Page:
You’ve seen many of these black-and-white photos reproduced countless times—the pietà of a Japanese mother floating her deformed daughter in the bath, a G.I. cradling his wounded comrade on Okinawa, a welder’s goggles glinting in bright contrast to his grimy face. Yet here, divorced from the context of Life magazine photo essays, the individual frames reveal Smith to be not just an emphatic photojournalist but a wholly brilliant artist. While it is generally easy to determine the subject of these images, Smith’s narratives derive from more than sundry detail. Consider the stirring composition of 1944’s Burial at Sea: the corpse, a white, evocatively lumpy streak, is poised mid-drop, the ship’s deck providing a sweeping diagonal that emphasizes the finality of the solemn drama. A similarly powerful setup juxtaposes a tilting American flag against a Klan cross awaiting the torch. For a shot of Spanish women winnowing grain, Smith set his camera low to capture the weight of their labor, recalling the strain conveyed by Caravaggio when he painted St. Peter’s executioners raising his upside-down cross. That Smith evokes such classical comparisons is testament to his deep instinct—akin to that of a great athlete—for the physical grace and emotional resonance of the human form.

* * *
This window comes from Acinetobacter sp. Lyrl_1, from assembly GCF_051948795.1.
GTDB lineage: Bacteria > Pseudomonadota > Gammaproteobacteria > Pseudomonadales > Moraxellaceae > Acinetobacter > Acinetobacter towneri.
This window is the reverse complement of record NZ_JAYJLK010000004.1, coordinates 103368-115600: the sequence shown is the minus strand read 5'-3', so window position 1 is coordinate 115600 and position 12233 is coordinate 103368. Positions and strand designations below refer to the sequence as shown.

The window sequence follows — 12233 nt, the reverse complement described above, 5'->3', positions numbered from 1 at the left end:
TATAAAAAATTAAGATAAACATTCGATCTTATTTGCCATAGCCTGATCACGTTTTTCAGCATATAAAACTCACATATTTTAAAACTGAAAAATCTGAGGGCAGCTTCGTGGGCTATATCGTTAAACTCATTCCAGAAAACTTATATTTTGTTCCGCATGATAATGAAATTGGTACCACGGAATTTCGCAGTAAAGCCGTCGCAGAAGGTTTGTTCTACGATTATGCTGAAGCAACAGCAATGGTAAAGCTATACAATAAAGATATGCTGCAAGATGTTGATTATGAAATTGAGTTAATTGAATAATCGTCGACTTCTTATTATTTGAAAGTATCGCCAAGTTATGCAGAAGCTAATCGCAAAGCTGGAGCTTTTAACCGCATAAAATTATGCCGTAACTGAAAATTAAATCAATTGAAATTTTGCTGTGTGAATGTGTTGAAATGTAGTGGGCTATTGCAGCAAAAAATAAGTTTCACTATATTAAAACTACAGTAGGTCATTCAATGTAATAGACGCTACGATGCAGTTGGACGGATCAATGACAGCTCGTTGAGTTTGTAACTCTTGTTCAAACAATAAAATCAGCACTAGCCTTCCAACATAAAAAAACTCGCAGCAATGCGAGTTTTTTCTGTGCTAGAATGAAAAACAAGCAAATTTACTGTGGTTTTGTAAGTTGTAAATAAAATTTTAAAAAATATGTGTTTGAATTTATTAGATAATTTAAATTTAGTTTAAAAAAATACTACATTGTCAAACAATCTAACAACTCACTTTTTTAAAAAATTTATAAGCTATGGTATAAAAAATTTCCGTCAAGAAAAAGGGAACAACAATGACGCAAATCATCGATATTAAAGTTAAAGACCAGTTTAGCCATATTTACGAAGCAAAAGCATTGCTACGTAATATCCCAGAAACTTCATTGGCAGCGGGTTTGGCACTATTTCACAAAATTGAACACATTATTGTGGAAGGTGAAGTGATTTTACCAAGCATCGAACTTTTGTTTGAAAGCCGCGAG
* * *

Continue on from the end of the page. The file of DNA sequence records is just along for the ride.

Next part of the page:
Tuesdays-Saturdays, 10 a.m. Starts: July 2. Continues through Aug. 1, 2008